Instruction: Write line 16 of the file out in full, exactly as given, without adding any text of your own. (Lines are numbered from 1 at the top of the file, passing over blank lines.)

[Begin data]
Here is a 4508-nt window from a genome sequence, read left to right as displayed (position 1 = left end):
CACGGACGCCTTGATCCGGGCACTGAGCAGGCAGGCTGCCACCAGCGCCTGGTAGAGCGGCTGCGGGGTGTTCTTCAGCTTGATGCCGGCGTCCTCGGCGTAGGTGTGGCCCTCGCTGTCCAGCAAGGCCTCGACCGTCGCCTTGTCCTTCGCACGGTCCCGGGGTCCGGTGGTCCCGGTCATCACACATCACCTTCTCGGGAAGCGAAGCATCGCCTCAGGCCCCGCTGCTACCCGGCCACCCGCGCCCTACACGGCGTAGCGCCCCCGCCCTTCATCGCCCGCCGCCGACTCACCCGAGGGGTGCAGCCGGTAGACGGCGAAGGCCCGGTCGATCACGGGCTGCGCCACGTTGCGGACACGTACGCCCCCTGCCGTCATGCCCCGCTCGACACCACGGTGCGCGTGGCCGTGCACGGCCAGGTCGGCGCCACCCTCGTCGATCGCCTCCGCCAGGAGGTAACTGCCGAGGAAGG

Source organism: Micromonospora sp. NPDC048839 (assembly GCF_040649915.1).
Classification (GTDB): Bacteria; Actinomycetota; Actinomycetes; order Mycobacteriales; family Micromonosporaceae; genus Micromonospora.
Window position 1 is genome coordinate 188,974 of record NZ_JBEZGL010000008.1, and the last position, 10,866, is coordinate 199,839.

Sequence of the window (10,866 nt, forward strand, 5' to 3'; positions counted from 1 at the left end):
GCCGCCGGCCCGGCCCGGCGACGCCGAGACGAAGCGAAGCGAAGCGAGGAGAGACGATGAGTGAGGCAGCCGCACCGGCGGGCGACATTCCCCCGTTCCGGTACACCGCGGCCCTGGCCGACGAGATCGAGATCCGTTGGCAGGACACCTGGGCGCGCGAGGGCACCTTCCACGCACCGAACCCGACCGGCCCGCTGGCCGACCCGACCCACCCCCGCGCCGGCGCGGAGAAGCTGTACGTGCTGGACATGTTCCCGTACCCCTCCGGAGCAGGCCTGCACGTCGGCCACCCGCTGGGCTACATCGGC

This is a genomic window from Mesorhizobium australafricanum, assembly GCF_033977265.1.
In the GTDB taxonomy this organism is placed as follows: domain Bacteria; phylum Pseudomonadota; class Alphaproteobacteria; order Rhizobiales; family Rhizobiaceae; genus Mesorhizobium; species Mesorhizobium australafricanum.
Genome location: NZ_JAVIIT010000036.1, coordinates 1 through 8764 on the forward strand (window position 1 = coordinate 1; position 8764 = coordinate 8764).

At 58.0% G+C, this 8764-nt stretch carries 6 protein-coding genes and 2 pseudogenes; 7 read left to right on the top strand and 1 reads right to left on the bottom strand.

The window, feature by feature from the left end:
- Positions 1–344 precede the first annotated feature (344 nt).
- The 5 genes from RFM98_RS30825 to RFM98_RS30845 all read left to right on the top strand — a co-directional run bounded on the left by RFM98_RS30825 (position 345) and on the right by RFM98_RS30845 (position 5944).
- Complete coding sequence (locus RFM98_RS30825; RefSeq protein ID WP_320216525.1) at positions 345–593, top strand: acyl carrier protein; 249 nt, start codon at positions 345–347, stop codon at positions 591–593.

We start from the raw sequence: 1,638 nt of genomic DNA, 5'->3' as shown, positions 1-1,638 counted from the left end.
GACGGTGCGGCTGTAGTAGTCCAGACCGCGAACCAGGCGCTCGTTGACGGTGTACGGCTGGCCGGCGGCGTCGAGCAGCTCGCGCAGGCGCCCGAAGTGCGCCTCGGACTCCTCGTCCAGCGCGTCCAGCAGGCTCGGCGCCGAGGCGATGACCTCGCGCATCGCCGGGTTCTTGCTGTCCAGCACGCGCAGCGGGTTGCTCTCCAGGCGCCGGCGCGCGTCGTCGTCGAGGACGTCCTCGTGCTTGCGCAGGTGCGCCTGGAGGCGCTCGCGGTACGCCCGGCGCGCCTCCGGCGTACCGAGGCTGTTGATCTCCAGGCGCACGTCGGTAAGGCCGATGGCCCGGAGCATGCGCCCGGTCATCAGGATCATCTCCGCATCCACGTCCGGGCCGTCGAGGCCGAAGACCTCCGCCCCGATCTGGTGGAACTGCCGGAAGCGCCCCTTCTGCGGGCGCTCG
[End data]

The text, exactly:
We start from the raw sequence: 1,638 nt of genomic DNA, 5'->3' as shown, positions 1-1,638 counted from the left end.